[Catalog-sig] RFC: PEP 243: Module Repository Upload Mechanism
Mon, 19 Mar 2001 23:49:33 -0700
Here is PEP 243, discussing how to make Distutils submit .tar.gz
packages (and the like) to the mythical catalog server. I've got code for
this prototyped, but give me a couple of days to make it completely
Moshe has already commented:
a. you don't say which URL to post to (just spell it out:
POST http://modules.python.org:80/ (and let upload override that)
b. have the codes be HTTP codes and the headers HTTP non-standard
(X-) headers. how about using the HTTP headers and error-codes, and
have *all* the page human readable.
Good comments, I'll look at building them in...
I look forward to any comments -- I'd like to start working on distutils
patches within the week.
Title: Module Repository Upload Mechanism
Author: firstname.lastname@example.org (Sean Reifschneider)
Type: Standards Track
For a module repository system (such as Perl's CPAN) to be
successful, it must be as easy as possible for module authors to
submit their work. An obvious place for this submit to happen is
in the Distutils tools after the distribution archive has been
successfully created. For example, after a module author has
tested their software (verifying the results of "setup.py sdist"),
they might type "setup.py sdist --submit". This would flag
Distutils to submit the source distribution to the archive server
for inclusion and distribution to the mirrors.
This PEP only deals with the mechanism for submitting the software
distributions to the archive, and does not deal with the actual
The upload will include the Distutils "PKG-INFO" meta-data
information (as specified in PEP-241 ), the actual software
distribution, and other optional information. This information
will be uploaded as a multi-part form encoded the same as a
regular HTML file upload request. This form is posted using
The upload will be made to the host "modules.python.org" on port
80/tcp. The form will consist of the following fields:
distribution -- The file containing the module software (for
example, a .tar.gz or .zip file).
distmd5sum -- The MD5 hash of the uploaded distribution,
encoded in ASCII representing the hexadecimal representation
of the digest ("for byte in digest: s = s + ('%02x' %
pkginfo -- The file containing the distribution meta-data (as
specified in PEP-241 ).
infomd5sum -- The MD5 hash of the uploaded meta-data, encoded
in ASCII representing the hexadecimal representation of the
digest ("for byte in digest: s = s + ('%02x' % ord(byte))").
platform (optional) -- A string representing the target
platform for this distribution. This is only for binary
distributions. It is encoded as
signature (optional) -- A GPG signature of the uploaded
distribution as signed by the author. This may be used by the
cataloging system to automate acceptance of uploads.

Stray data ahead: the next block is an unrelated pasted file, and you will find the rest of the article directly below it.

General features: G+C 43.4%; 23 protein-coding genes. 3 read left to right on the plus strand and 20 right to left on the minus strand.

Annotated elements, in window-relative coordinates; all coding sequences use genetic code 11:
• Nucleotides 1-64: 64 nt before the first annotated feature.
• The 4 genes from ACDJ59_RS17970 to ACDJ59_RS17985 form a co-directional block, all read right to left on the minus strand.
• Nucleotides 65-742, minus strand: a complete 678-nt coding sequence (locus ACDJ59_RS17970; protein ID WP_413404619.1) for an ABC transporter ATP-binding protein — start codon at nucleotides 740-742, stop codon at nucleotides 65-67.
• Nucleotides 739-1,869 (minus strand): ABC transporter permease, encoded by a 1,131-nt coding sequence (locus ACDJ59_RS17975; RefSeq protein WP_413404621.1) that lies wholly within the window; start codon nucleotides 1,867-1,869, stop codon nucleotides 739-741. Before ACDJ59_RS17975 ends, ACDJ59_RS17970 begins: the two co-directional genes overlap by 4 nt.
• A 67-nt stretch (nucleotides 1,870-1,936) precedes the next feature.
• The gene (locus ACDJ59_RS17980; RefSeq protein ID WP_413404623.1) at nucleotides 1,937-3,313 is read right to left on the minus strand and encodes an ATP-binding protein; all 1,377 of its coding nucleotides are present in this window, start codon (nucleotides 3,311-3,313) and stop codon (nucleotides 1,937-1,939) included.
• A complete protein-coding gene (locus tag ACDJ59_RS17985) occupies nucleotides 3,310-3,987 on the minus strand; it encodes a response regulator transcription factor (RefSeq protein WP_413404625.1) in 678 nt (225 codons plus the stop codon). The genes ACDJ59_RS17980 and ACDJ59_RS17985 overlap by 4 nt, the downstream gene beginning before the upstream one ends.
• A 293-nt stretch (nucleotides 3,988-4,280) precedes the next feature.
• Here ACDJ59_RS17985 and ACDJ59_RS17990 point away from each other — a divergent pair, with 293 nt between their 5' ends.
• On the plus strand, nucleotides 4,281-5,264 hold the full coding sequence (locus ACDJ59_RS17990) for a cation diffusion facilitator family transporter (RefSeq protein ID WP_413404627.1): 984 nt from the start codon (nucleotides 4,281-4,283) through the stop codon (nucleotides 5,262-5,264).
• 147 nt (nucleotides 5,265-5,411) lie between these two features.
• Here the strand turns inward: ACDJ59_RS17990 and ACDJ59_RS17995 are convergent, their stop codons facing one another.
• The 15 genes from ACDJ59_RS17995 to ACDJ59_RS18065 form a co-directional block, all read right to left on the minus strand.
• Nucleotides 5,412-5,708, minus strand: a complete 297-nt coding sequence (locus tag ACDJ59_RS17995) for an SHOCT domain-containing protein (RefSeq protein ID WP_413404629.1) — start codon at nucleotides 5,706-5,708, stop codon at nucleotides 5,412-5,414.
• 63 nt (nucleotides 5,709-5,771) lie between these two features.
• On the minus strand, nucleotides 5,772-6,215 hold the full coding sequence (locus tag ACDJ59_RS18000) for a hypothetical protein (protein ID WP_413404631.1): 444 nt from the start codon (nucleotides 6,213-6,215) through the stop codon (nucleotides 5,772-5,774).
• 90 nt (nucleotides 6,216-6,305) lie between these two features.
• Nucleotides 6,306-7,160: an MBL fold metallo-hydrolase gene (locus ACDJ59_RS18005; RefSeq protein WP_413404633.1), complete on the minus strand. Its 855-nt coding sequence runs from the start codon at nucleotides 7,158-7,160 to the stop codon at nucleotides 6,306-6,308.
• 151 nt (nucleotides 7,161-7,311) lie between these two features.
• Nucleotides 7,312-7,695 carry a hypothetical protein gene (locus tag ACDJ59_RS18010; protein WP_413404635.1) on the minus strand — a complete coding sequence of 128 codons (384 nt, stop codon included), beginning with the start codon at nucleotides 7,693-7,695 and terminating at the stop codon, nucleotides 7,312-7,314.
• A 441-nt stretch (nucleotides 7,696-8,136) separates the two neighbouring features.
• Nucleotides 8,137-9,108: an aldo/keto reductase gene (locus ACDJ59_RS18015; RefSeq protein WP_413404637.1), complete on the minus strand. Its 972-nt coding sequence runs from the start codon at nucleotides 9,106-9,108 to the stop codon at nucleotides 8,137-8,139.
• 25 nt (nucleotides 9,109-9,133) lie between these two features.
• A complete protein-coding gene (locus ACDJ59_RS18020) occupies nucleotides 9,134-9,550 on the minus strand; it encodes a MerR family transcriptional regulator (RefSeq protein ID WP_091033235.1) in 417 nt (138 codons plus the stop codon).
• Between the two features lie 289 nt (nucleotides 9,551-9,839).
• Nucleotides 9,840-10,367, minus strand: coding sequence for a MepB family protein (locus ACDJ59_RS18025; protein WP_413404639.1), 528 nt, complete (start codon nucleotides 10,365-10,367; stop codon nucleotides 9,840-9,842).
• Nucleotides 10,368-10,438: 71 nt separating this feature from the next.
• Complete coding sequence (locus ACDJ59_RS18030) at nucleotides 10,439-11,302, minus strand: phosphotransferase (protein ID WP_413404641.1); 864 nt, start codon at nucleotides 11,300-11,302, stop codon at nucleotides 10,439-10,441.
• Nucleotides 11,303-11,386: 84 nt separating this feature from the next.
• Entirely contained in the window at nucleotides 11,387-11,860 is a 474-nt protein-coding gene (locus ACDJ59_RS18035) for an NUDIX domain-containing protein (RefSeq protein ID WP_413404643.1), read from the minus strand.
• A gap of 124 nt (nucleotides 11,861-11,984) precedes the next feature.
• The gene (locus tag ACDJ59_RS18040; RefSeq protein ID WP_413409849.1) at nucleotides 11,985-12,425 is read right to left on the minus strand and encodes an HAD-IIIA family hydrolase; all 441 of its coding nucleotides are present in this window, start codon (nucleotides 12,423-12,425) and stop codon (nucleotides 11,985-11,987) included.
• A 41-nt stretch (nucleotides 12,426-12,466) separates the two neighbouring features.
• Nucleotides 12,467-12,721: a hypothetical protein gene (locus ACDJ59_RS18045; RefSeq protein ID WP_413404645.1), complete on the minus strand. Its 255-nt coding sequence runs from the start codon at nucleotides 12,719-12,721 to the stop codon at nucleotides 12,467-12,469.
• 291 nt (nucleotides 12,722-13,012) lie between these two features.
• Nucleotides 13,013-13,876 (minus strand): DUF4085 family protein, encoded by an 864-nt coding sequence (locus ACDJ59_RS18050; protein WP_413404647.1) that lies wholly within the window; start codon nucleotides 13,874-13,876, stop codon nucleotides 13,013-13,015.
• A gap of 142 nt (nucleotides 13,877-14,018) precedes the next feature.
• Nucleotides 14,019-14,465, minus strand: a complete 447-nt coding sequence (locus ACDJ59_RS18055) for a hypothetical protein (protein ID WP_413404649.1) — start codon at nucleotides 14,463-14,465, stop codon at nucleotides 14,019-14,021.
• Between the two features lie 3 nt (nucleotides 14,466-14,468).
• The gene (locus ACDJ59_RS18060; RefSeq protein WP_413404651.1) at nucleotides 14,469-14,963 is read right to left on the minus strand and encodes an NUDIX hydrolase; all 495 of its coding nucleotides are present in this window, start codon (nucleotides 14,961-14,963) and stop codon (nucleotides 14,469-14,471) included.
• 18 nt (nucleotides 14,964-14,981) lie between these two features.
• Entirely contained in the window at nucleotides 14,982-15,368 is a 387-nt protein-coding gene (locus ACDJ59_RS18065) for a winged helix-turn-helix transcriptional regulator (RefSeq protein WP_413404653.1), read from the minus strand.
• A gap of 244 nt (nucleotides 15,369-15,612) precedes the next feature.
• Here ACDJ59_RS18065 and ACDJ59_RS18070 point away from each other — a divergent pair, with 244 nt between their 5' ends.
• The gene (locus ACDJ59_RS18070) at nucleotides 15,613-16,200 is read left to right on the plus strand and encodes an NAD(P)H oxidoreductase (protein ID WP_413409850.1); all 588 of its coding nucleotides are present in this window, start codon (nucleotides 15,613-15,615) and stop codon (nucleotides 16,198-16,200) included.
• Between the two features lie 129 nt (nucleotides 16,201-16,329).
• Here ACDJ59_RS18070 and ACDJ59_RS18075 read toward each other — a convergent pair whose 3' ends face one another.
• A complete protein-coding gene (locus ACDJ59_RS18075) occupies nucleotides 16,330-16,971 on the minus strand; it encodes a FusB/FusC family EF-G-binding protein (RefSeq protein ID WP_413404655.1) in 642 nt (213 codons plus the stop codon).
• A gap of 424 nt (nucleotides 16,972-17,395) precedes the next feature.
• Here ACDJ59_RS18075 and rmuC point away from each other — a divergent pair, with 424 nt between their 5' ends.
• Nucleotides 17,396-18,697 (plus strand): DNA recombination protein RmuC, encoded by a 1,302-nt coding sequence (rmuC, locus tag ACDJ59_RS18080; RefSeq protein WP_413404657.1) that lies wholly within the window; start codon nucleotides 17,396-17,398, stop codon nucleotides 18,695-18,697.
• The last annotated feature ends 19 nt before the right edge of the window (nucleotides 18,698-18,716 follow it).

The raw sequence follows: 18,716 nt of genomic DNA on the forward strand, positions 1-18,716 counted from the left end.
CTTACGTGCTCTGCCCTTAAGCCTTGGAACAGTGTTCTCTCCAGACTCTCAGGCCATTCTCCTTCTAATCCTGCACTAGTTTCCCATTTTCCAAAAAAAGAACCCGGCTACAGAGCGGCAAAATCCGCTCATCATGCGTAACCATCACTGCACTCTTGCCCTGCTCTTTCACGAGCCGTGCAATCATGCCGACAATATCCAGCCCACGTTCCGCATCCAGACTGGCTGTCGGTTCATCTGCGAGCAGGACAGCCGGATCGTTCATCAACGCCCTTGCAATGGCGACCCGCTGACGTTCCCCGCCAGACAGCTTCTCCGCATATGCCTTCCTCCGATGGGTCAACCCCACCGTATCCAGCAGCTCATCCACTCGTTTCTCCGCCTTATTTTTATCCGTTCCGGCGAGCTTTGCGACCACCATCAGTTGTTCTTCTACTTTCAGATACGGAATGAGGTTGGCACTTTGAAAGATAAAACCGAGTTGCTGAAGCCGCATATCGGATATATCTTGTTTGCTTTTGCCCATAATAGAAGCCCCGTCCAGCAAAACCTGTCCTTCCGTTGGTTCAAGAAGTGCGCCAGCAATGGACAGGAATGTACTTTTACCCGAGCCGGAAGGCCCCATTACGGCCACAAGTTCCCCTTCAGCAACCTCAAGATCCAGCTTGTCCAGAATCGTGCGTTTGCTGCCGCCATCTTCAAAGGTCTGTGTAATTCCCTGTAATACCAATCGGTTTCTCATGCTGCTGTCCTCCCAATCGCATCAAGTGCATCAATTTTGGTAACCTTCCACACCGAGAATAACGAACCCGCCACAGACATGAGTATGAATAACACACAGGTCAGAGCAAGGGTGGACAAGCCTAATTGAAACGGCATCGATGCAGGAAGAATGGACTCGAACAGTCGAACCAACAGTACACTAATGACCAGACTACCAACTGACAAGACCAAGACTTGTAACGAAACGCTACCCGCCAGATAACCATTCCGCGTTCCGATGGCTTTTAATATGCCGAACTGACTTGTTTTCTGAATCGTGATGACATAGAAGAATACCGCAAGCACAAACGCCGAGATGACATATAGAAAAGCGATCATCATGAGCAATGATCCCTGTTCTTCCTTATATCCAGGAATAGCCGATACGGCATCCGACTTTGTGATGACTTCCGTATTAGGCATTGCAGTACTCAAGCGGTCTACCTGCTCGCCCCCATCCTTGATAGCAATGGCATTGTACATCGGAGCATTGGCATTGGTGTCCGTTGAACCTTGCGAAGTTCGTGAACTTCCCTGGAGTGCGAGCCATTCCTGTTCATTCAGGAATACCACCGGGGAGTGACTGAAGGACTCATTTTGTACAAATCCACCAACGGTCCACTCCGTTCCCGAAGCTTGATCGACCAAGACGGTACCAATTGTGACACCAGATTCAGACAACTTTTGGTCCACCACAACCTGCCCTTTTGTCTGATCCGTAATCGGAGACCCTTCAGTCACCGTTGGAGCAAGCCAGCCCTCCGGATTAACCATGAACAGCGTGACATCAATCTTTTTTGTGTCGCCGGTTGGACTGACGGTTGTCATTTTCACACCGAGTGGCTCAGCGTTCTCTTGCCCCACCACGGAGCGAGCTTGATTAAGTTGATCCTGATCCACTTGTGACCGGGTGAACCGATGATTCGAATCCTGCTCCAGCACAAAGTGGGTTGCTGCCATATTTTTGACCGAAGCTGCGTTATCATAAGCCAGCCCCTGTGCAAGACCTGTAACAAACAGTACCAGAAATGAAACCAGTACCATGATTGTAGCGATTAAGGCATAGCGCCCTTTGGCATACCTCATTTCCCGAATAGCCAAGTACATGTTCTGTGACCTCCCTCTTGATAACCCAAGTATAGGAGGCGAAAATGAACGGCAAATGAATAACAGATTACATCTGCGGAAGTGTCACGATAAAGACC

The upload will report the status of the upload by sending the
string "Upload status:" followed by one of the following:
SUCCESS -- Indicates that the upload has succeeded.
FAILURE -- The upload is, for some reason, unable to be
TRYAGAIN -- The server is unable to accept the upload at this
time, but the client should try again at a later time.
Potential causes of this are resource shortages on the server,
administrative down-time, etc...
Following the above string may be a human-readable string
providing further information. This message continues to the end
of the returned data-stream.
Returned data which does not fit the above format should be
treated as a temporary failure.
The upload client must submit the page in the same form as
Netscape Navigator version 4.76 for Linux produces when presented
with the following form:
<FORM NAME="fileupload" METHOD="POST" ACTION="swalowpost.cgi"
<INPUT TYPE="file" NAME="distribution"><BR>
<INPUT TYPE="text" NAME="distmd5sum"><BR>
<INPUT TYPE="file" NAME="pkginfo"><BR>
<INPUT TYPE="text" NAME="infomd5sum"><BR>
<INPUT TYPE="text" NAME="platform"><BR>
<INPUT TYPE="text" NAME="signature"><BR>
<INPUT TYPE="SUBMIT" VALUE="Upload">
The following are valid os names:
The above include a number of different types of distributions of
Linux. Because of versioning issues these must be split out, and
it is expected that when it makes sense for one system to use
distributions made on other similar systems, the download client
will make the distinction.
Version is the official version string specified by the vendor for
the particular release. For example, "nt" (Windows), "9.04"
(HP-UX), "7.0" (RedHat, Mandrake).
The following are valid architectures:
I currently have a proof-of-concept client and server implemented.
I plan to have the Distutils patches ready for the 2.1 release.
Combined with Andrew's PEP-241  for specifying distribution
meta-data, I hope to have a platform which will allow us to gather
real-world data for finalizing the catalog system for the 2.2
 Metadata for Python Software Package, Kuchling,
This document has been placed in the public domain.
I used to think that the brain was the most wonderful organ in
my body. Then I realized who was telling me this. -- Emo Phillips
Sean Reifschneider, Inimitably Superfluous <email@example.com>
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